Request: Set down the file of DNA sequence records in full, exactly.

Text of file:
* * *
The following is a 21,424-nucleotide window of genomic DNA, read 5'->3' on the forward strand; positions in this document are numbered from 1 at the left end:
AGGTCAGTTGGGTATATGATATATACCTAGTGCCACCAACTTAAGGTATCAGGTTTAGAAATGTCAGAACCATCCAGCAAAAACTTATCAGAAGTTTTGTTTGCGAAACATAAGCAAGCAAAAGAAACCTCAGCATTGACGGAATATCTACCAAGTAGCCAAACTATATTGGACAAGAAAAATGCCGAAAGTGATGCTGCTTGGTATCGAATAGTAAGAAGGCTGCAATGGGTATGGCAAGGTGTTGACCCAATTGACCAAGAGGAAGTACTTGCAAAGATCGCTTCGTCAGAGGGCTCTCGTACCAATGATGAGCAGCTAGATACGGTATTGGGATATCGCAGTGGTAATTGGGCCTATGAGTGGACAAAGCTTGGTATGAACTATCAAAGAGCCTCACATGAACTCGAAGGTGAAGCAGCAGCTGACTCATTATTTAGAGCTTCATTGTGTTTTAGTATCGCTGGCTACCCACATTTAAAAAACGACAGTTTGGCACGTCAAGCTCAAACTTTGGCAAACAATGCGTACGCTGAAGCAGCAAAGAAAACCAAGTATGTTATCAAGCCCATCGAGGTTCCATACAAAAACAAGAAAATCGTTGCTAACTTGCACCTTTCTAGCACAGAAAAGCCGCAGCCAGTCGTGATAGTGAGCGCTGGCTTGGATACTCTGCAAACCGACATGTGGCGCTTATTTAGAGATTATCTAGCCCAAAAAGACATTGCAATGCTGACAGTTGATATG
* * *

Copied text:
The following is a 21,424-nucleotide window of genomic DNA, read 5'->3' on the forward strand; positions in this document are numbered from 1 at the left end:
AGGTCAGTTGGGTATATGATATATACCTAGTGCCACCAACTTAAGGTATCAGGTTTAGAAATGTCAGAACCATCCAGCAAAAACTTATCAGAAGTTTTGTTTGCGAAACATAAGCAAGCAAAAGAAACCTCAGCATTGACGGAATATCTACCAAGTAGCCAAACTATATTGGACAAGAAAAATGCCGAAAGTGATGCTGCTTGGTATCGAATAGTAAGAAGGCTGCAATGGGTATGGCAAGGTGTTGACCCAATTGACCAAGAGGAAGTACTTGCAAAGATCGCTTCGTCAGAGGGCTCTCGTACCAATGATGAGCAGCTAGATACGGTATTGGGATATCGCAGTGGTAATTGGGCCTATGAGTGGACAAAGCTTGGTATGAACTATCAAAGAGCCTCACATGAACTCGAAGGTGAAGCAGCAGCTGACTCATTATTTAGAGCTTCATTGTGTTTTAGTATCGCTGGCTACCCACATTTAAAAAACGACAGTTTGGCACGTCAAGCTCAAACTTTGGCAAACAATGCGTACGCTGAAGCAGCAAAGAAAACCAAGTATGTTATCAAGCCCATCGAGGTTCCATACAAAAACAAGAAAATCGTTGCTAACTTGCACCTTTCTAGCACAGAAAAGCCGCAGCCAGTCGTGATAGTGAGCGCTGGCTTGGATACTCTGCAAACCGACATGTGGCGCTTATTTAGAGATTATCTAGCCCAAAAAGACATTGCAATGCTGACAGTTGATATG